I have a friend who once summed up my feelings about Apple and product development best. He said that Apple doesn’t reinvent the wheel, but, instead, simply creates a far better wheel. It’s interesting how some claim Apple plays “catch up” to their competition at these events, yet they always just take greater leaps ahead of all of their competitors. Maybe, this or that device already had some feature the iPhone 5 has or iOS 6 contains, but Apple plainly makes those features better than they have been done, and, more importantly, does it in a way that appeals and resonates with the average consumer. Android may have features ahead of Apple, but Apple always does it better and easier for the consumer. Also, there is one iPhone model a year, and that model can be upgraded to the latest iOS version (the 3GS will be able to run iOS6), which is contrary to the serious fracturing we are seeing with Android and the 5 or 6 active versions of Android and the countless models of phones that can’t be upgraded to Jelly Bean, Ice Cream Sandwich, or whatever morsel Google has named their products after these days.

Speaking of iOS, the September 19 release is something I am very excited about, and am glad to know is coming for sure. There wasn’t anything new and exciting that we haven’t already heard about from the WWDC keynote as far as what was talked about in today’s keynote, but, at least, we now have a date on which we can all grab it. I am looking forward to the new Maps application and what improvements and additions that there will be to SIRI. It’s going to be fun discovering all the new features and learning to use them all. Of course, I expect the usual assortment of griping and complaining as well, so that will be the typical range of personalized outrage and reporting bugs as monumental “failures” by Apple. Just subscribe to the different email lists that discuss the blind using iOS devices and you will understand exactly what I mean.

Lastly, I do have to comment on a remark I have read voiced on a few lists about iOS 6 and the iPhone. Why do blind people expect Apple to talk about VoiceOver additions or improvements in their keynotes? Can you explain that to me. I’m sorry folks, but as harsh as this might sound, we are a very small segment of users out there. Granted that the blind have really taken to the iDevices and Apple should be commended for their accessibility strides and the out of the box experience we get. Nevertheless, I’m sorry to say this, but our little world of VoiceOver is not going to make top billing when features are being discussed to a mainstream audience. You might not want to accept that reality, but a reality is what it happens to be.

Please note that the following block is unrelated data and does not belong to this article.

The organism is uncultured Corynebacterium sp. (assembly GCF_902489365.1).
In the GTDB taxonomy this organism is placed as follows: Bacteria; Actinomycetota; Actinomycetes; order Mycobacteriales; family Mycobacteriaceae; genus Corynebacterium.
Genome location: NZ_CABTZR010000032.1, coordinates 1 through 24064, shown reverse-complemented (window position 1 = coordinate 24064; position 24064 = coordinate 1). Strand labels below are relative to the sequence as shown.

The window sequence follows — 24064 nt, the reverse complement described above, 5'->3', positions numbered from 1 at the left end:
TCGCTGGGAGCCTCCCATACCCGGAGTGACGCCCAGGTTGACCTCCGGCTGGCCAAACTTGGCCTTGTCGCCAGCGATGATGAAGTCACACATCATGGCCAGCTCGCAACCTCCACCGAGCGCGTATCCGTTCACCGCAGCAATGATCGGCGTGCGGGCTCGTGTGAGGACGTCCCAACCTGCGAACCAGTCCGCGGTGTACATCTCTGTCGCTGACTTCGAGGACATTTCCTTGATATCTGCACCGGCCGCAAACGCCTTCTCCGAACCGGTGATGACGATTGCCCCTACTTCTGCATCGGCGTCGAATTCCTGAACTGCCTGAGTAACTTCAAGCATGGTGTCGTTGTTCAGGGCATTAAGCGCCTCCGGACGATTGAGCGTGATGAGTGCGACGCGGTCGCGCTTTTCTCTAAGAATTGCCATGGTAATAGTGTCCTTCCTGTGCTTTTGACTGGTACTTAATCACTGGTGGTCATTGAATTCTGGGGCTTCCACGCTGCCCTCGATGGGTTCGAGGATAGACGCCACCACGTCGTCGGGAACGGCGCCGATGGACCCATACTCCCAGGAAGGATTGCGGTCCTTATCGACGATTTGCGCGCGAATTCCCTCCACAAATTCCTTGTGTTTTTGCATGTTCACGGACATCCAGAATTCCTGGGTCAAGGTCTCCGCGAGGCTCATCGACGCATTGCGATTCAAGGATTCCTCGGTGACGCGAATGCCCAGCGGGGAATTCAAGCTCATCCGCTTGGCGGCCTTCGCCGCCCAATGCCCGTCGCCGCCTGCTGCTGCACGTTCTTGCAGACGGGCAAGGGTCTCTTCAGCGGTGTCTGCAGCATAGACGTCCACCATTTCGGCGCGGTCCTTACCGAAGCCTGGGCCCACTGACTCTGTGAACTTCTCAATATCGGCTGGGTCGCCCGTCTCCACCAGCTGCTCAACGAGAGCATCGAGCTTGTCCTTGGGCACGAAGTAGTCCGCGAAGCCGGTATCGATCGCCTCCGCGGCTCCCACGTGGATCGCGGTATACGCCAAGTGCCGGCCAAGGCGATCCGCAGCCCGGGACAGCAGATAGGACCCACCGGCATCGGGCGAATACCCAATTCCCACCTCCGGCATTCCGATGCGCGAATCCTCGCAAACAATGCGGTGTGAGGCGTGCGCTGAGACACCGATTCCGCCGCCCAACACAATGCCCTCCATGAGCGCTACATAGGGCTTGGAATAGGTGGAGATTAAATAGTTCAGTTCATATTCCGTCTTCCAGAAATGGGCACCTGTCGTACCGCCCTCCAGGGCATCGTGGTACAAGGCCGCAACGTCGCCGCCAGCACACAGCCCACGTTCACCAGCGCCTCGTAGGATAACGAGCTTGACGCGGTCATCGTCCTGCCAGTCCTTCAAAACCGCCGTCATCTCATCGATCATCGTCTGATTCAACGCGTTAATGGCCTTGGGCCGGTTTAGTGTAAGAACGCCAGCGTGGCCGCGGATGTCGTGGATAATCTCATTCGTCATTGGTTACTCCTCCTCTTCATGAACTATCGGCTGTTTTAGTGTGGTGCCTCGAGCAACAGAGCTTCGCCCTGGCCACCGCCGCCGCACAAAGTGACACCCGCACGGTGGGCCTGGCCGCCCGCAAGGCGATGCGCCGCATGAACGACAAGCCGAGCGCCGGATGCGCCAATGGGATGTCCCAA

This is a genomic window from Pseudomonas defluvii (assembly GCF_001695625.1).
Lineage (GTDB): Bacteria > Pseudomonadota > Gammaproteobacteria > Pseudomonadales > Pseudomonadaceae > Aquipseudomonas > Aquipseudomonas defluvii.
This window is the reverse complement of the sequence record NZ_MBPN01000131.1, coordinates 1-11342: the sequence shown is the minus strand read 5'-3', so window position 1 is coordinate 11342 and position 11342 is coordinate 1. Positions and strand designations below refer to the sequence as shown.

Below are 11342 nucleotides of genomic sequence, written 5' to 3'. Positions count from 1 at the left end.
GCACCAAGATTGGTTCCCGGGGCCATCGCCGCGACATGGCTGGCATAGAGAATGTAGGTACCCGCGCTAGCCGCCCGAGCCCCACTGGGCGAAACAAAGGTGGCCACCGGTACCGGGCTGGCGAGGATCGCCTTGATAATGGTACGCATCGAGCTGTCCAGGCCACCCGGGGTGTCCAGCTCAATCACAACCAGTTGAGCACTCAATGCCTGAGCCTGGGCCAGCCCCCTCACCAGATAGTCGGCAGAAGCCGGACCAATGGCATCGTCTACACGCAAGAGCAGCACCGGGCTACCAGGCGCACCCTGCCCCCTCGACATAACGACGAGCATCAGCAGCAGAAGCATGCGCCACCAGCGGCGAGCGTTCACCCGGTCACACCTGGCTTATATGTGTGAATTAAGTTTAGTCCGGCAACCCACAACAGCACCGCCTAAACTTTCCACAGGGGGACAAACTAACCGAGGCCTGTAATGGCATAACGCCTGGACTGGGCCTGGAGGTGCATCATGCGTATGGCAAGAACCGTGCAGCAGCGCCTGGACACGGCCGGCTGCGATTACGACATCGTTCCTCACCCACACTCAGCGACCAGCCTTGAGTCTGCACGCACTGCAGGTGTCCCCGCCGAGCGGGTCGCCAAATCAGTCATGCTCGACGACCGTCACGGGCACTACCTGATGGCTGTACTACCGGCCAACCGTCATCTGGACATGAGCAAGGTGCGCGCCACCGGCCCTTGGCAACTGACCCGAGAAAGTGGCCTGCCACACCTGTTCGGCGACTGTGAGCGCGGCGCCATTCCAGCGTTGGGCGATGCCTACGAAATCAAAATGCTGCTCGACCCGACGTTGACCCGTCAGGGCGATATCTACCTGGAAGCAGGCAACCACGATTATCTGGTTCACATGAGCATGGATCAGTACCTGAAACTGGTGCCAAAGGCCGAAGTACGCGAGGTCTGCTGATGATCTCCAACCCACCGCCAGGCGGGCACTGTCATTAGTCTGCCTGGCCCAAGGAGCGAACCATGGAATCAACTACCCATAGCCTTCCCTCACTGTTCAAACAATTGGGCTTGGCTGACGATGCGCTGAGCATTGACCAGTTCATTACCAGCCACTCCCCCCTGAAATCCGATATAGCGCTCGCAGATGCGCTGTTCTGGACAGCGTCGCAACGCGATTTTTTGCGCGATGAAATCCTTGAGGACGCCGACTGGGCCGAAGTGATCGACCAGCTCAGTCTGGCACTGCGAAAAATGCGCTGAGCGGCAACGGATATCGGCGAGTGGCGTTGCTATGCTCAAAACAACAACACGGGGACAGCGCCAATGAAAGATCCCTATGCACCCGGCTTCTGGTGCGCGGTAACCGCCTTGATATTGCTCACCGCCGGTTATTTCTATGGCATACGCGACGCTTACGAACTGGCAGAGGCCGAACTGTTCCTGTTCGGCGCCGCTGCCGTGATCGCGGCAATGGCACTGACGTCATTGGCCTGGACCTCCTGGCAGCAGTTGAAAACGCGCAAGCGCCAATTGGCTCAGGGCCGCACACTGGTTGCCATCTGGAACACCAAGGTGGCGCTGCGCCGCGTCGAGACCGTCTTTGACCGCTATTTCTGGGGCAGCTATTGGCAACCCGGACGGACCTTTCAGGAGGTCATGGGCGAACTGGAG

So, it’s going to be a fun and entertaining next few weeks, folks. Enjoy the ride and if you are going to buy the new iPhone 5, have fun with it and get your friends and family good and jealous. Also, be nice to the poor Android users and don’t torture them too much when their phone can’t be upgraded to the latest flavor of Android six months after they are conned into buying it by some representative in their phone store who is seeking a commission, as just happened to a friend of mine.

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2 Responses to The iPhone 5 Event, Some Random Thoughts and Opinions

  1. Teresa says:

    The situation with Apple including a decent screen-reader in the operating system presents a dichotomy, I think. Since Voiceover is part of the OS, we want to know about updates to it as they come along. However, it is meant to work seamlessly (or nearly so) with the OS, so little special attention needs to be devoted to it. Hmmm, a cut-and-dry solution doesn’t work so well in this instance. Personally, I would like to have a specific place to go (such as your site and others) to get new info on VO, but I am not one of the complainers about Apple’s lack of coverage of it.

    • John says:

      There is actually information on iOS 6 and accessibility. Apple might not talk about it in the keynote, but it is in the material on their website. So, with any update to the iDevices or the Mac, there is always information presented on their accessibility pages or somewhere in the information about the update. I might even have the link presented in one of my recent posts.